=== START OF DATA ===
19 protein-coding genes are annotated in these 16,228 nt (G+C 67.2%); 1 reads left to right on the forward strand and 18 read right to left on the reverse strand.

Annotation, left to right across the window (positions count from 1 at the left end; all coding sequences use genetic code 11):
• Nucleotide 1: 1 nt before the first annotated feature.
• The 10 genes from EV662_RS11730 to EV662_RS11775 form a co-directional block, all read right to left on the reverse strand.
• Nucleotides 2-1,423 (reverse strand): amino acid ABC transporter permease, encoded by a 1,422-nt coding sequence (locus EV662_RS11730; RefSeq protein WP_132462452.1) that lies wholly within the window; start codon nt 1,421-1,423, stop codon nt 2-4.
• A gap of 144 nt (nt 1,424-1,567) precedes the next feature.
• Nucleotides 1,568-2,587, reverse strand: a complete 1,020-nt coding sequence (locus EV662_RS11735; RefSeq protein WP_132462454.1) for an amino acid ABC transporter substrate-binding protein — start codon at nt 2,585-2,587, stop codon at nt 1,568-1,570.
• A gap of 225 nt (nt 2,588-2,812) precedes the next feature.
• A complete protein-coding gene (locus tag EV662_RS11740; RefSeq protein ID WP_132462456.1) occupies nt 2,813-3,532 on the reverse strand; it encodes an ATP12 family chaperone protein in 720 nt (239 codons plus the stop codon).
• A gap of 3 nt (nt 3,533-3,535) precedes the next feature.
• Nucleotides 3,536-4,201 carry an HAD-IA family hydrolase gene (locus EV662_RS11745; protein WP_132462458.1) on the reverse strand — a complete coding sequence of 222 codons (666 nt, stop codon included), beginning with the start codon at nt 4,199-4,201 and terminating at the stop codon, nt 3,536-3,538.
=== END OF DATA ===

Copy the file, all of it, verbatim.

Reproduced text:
19 protein-coding genes are annotated in these 16,228 nt (G+C 67.2%); 1 reads left to right on the forward strand and 18 read right to left on the reverse strand.

Annotation, left to right across the window (positions count from 1 at the left end; all coding sequences use genetic code 11):
• Nucleotide 1: 1 nt before the first annotated feature.
• The 10 genes from EV662_RS11730 to EV662_RS11775 form a co-directional block, all read right to left on the reverse strand.
• Nucleotides 2-1,423 (reverse strand): amino acid ABC transporter permease, encoded by a 1,422-nt coding sequence (locus EV662_RS11730; RefSeq protein WP_132462452.1) that lies wholly within the window; start codon nt 1,421-1,423, stop codon nt 2-4.
• A gap of 144 nt (nt 1,424-1,567) precedes the next feature.
• Nucleotides 1,568-2,587, reverse strand: a complete 1,020-nt coding sequence (locus EV662_RS11735; RefSeq protein WP_132462454.1) for an amino acid ABC transporter substrate-binding protein — start codon at nt 2,585-2,587, stop codon at nt 1,568-1,570.
• A gap of 225 nt (nt 2,588-2,812) precedes the next feature.
• A complete protein-coding gene (locus tag EV662_RS11740; RefSeq protein ID WP_132462456.1) occupies nt 2,813-3,532 on the reverse strand; it encodes an ATP12 family chaperone protein in 720 nt (239 codons plus the stop codon).
• A gap of 3 nt (nt 3,533-3,535) precedes the next feature.
• Nucleotides 3,536-4,201 carry an HAD-IA family hydrolase gene (locus EV662_RS11745; protein WP_132462458.1) on the reverse strand — a complete coding sequence of 222 codons (666 nt, stop codon included), beginning with the start codon at nt 4,199-4,201 and terminating at the stop codon, nt 3,536-3,538.